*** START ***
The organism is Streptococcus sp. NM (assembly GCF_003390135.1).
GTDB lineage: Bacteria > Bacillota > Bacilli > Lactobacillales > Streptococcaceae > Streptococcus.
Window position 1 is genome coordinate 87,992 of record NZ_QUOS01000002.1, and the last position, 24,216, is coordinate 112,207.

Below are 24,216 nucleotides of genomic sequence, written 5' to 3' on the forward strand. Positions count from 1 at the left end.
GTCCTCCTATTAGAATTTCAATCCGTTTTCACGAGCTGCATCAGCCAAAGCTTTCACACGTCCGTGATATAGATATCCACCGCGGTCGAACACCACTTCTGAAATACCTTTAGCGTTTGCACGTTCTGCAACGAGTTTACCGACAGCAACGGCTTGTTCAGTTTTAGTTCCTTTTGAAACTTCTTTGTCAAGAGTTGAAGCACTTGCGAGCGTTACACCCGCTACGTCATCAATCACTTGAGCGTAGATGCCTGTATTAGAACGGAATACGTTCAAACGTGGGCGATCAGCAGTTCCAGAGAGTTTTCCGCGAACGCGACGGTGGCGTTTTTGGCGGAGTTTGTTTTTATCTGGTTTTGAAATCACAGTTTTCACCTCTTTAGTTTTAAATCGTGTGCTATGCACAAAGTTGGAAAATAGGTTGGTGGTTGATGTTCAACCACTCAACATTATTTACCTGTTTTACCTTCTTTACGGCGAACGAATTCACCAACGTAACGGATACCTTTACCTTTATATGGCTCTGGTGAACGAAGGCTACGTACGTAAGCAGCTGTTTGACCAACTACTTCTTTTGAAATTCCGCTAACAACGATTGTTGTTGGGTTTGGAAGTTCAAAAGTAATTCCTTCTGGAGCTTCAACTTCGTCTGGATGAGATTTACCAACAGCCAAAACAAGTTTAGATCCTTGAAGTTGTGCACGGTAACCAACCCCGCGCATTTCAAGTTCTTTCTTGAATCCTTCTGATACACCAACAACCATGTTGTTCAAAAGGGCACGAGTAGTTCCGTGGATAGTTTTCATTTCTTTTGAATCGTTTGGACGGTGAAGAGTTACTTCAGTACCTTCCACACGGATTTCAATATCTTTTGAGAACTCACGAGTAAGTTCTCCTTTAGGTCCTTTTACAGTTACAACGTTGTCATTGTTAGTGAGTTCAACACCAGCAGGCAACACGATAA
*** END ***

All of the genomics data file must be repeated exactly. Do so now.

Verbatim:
The organism is Streptococcus sp. NM (assembly GCF_003390135.1).
GTDB lineage: Bacteria > Bacillota > Bacilli > Lactobacillales > Streptococcaceae > Streptococcus.
Window position 1 is genome coordinate 87,992 of record NZ_QUOS01000002.1, and the last position, 24,216, is coordinate 112,207.

Below are 24,216 nucleotides of genomic sequence, written 5' to 3' on the forward strand. Positions count from 1 at the left end.
GTCCTCCTATTAGAATTTCAATCCGTTTTCACGAGCTGCATCAGCCAAAGCTTTCACACGTCCGTGATATAGATATCCACCGCGGTCGAACACCACTTCTGAAATACCTTTAGCGTTTGCACGTTCTGCAACGAGTTTACCGACAGCAACGGCTTGTTCAGTTTTAGTTCCTTTTGAAACTTCTTTGTCAAGAGTTGAAGCACTTGCGAGCGTTACACCCGCTACGTCATCAATCACTTGAGCGTAGATGCCTGTATTAGAACGGAATACGTTCAAACGTGGGCGATCAGCAGTTCCAGAGAGTTTTCCGCGAACGCGACGGTGGCGTTTTTGGCGGAGTTTGTTTTTATCTGGTTTTGAAATCACAGTTTTCACCTCTTTAGTTTTAAATCGTGTGCTATGCACAAAGTTGGAAAATAGGTTGGTGGTTGATGTTCAACCACTCAACATTATTTACCTGTTTTACCTTCTTTACGGCGAACGAATTCACCAACGTAACGGATACCTTTACCTTTATATGGCTCTGGTGAACGAAGGCTACGTACGTAAGCAGCTGTTTGACCAACTACTTCTTTTGAAATTCCGCTAACAACGATTGTTGTTGGGTTTGGAAGTTCAAAAGTAATTCCTTCTGGAGCTTCAACTTCGTCTGGATGAGATTTACCAACAGCCAAAACAAGTTTAGATCCTTGAAGTTGTGCACGGTAACCAACCCCGCGCATTTCAAGTTCTTTCTTGAATCCTTCTGATACACCAACAACCATGTTGTTCAAAAGGGCACGAGTAGTTCCGTGGATAGTTTTCATTTCTTTTGAATCGTTTGGACGGTGAAGAGTTACTTCAGTACCTTCCACACGGATTTCAATATCTTTTGAGAACTCACGAGTAAGTTCTCCTTTAGGTCCTTTTACAGTTACAACGTTGTCATTGTTAGTGAGTTCAACACCAGCAGGCAACACGATAA